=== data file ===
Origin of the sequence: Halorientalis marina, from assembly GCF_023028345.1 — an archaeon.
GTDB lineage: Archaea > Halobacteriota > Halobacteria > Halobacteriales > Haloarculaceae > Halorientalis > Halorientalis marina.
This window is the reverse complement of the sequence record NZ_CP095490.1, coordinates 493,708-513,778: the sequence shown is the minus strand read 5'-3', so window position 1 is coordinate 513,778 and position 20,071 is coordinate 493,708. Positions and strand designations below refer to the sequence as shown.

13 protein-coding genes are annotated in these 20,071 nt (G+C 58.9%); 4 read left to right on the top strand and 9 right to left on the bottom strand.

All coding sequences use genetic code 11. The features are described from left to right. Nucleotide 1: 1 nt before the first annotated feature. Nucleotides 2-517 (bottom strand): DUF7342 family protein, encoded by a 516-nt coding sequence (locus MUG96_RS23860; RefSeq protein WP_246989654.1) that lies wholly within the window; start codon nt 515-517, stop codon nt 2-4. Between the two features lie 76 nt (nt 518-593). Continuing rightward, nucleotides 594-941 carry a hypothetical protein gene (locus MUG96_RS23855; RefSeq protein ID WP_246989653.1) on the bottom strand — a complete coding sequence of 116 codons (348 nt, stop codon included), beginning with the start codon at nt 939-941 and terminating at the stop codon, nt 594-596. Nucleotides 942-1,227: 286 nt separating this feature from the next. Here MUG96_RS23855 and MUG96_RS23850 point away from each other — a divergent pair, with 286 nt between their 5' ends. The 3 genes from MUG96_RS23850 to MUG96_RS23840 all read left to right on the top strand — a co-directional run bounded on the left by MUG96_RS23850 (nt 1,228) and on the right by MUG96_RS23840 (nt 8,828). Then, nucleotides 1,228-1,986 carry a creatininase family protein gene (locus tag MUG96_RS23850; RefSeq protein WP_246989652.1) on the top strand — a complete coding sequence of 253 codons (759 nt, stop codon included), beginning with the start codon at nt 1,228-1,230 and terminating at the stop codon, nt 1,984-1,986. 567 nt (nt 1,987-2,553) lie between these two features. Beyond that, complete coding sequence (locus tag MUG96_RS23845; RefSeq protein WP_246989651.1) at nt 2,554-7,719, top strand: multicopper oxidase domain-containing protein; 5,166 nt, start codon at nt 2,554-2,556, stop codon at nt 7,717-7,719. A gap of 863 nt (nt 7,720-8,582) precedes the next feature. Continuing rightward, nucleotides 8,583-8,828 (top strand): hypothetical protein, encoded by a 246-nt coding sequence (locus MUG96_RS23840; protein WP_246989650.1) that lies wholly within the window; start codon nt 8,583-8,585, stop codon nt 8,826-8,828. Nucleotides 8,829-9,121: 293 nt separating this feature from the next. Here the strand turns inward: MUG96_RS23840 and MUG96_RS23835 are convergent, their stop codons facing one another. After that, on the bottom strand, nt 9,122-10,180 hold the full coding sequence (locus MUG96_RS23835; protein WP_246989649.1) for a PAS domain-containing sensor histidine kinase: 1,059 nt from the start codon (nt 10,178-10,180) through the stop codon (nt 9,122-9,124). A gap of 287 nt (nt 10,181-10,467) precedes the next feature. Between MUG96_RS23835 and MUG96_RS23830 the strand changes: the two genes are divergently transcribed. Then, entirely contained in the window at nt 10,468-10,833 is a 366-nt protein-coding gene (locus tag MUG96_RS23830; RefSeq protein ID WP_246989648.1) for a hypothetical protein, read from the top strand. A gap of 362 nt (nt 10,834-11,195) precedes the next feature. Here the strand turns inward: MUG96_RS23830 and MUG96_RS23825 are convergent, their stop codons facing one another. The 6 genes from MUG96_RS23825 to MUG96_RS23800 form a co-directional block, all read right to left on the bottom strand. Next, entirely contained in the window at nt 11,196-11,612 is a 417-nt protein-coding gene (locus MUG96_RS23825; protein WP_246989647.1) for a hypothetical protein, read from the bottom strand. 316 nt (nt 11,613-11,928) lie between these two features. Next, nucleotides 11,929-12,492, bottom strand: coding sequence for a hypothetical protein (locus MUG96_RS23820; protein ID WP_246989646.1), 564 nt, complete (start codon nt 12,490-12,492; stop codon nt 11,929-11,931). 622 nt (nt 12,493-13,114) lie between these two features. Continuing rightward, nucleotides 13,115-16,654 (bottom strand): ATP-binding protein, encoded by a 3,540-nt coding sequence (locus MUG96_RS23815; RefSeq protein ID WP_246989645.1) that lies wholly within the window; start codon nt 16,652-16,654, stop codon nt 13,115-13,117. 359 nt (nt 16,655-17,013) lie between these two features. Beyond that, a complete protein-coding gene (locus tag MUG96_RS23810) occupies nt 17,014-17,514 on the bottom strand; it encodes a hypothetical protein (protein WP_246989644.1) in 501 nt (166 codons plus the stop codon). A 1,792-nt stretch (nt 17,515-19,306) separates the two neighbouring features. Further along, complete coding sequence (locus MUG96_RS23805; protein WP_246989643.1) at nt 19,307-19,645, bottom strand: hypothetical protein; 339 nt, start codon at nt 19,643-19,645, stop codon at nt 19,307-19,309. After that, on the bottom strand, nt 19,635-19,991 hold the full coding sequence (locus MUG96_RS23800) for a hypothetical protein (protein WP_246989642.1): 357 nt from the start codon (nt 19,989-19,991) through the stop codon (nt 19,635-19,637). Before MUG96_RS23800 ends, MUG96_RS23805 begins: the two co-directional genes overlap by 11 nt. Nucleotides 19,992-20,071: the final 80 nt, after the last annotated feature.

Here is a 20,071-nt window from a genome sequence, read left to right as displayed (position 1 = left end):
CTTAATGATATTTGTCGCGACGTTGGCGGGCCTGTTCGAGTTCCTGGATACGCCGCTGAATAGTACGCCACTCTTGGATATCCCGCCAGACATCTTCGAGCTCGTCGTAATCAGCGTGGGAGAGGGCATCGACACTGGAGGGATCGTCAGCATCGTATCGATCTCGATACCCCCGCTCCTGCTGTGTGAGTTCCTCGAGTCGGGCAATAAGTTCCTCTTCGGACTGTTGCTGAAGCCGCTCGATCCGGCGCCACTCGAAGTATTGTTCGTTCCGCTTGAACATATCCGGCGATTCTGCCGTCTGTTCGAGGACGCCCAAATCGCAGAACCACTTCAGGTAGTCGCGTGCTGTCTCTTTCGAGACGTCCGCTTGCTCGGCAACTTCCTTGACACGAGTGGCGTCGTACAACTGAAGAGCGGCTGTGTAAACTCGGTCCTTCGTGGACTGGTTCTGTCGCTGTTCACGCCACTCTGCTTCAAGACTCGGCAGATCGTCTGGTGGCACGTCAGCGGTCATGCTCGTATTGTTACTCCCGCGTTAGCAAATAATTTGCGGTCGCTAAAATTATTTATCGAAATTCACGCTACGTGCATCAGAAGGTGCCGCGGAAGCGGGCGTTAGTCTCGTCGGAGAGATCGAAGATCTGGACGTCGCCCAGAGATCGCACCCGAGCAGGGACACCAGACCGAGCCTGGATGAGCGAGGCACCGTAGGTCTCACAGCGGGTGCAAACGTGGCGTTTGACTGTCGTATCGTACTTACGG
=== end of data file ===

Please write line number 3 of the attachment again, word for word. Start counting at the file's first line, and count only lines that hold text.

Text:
This window is the reverse complement of the sequence record NZ_CP095490.1, coordinates 493,708-513,778: the sequence shown is the minus strand read 5'-3', so window position 1 is coordinate 513,778 and position 20,071 is coordinate 493,708. Positions and strand designations below refer to the sequence as shown.